1887

Abstract

Certain amino acids are substrates for two decarboxylase enzymes in , one inducible by anaerobic growth at low pH and the other constitutive. In the case of lysine, an inducible decarboxylase (CadA) has been extensively characterized, but evidence for the existence of a second lysine decarboxylase is fragmentary and uncertain. This paper confirms that a second lysine decarboxylase is encoded by a locus () previously suggested to be a lysine decarboxylase gene on the basis of sequence comparisons. Overexpression of the cloned gene provided sufficient quantities of enzyme in cell-free extracts for preliminary examination of the properties of the gene product, Ldc. The enzyme is active over a broad range of pH with an optimum at 7.6, much higher than that of CadA, about 5.5. The temperature optimum for both enzymes is similar, at about 52 °C, but Ldc is more readily inactivated by heat than CadA. Expression of from its own promoter was very weak for cells growing in a variety of media, although a low level of lysine decarboxylase was present in cells that carried the region on an oligo-copy plasmid when these were grown in minimal-glucose medium. Northern analysis of RNA extracted from such cells revealed a transcript whose length corresponded to that of the gene, suggesting that is normally transcribed from a promoter immediately upstream. However, most of the mRNA was shorter, indicating degradation or premature termination. The upstream sequence promoted transcription of a gene to which it was fused. Introduction of the upstream sequence as an insert in a multicopy vector increased transcription of the resident fusion. The low level of expression in single copy, the emergence of expression when the gene is present at moderate copy number, and the derepression by the upstream sequence imply that this second lysine decarboxylase gene may not be constitutive but subject to specific repression by a factor which remains to be identified.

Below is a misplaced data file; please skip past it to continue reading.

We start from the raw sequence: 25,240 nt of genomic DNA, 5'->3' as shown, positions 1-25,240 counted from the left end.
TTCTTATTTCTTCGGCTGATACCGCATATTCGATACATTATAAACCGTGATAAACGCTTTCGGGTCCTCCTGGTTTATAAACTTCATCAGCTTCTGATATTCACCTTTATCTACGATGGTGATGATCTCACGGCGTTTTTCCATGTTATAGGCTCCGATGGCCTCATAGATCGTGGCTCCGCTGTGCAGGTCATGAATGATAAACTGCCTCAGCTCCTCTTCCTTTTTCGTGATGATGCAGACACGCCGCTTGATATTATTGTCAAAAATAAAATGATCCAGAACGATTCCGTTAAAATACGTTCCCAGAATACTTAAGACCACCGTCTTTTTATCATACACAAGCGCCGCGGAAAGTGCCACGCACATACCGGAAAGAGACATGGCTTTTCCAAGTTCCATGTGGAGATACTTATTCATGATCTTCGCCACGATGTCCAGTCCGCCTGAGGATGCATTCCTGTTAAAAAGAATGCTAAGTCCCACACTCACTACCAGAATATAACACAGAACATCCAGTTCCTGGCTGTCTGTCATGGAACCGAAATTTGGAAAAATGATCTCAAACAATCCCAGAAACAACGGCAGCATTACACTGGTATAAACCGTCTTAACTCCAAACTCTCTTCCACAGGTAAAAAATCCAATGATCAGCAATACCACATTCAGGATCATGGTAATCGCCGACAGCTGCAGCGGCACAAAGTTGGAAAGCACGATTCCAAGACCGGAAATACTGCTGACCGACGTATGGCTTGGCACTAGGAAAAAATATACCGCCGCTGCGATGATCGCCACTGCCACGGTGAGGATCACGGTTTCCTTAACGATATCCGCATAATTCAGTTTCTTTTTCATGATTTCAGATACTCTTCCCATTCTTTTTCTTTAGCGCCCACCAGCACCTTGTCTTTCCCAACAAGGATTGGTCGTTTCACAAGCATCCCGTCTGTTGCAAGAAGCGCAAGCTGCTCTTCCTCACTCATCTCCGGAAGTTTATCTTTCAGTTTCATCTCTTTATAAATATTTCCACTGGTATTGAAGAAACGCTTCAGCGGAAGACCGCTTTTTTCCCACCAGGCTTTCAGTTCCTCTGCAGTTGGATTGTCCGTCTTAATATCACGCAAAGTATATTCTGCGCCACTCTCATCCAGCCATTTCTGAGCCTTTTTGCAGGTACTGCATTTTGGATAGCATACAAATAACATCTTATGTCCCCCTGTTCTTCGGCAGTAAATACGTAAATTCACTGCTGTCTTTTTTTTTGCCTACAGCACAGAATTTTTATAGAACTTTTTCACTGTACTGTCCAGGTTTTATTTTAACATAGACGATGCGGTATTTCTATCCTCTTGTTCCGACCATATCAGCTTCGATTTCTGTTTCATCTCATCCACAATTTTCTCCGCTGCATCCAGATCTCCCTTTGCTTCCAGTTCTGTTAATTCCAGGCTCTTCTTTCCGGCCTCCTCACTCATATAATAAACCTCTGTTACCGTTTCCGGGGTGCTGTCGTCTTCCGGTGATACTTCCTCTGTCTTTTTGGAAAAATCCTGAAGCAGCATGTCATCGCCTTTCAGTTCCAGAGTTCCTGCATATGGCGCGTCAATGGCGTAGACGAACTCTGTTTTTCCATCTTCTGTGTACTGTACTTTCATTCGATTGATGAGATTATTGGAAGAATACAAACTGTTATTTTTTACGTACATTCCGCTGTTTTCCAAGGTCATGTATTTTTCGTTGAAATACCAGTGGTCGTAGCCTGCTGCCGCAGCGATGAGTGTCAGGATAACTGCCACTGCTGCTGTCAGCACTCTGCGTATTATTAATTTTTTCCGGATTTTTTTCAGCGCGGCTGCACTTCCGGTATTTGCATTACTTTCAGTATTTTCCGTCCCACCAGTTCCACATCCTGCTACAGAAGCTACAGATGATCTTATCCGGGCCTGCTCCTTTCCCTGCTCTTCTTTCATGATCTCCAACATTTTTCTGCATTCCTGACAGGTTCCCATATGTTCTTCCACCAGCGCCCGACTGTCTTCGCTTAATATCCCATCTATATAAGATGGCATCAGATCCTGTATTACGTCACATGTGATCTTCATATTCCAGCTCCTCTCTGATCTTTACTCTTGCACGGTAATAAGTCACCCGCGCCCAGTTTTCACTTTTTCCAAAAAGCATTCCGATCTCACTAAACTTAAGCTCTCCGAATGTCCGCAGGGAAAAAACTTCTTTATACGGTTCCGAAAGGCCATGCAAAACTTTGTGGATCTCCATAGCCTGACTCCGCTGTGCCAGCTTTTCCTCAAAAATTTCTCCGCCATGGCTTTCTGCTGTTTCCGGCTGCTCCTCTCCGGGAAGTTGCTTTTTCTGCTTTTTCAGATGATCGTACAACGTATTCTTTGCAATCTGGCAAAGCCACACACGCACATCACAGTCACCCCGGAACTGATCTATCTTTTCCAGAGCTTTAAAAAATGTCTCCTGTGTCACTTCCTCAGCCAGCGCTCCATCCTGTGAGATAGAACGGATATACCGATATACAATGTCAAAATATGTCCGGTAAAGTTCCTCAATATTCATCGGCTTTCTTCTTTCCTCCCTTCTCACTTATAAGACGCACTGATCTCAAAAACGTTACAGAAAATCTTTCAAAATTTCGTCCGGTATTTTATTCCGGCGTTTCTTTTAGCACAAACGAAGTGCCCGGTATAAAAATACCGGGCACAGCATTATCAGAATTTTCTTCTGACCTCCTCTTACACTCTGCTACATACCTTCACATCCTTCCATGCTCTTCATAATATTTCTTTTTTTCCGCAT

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1998-03-01
2021-09-24
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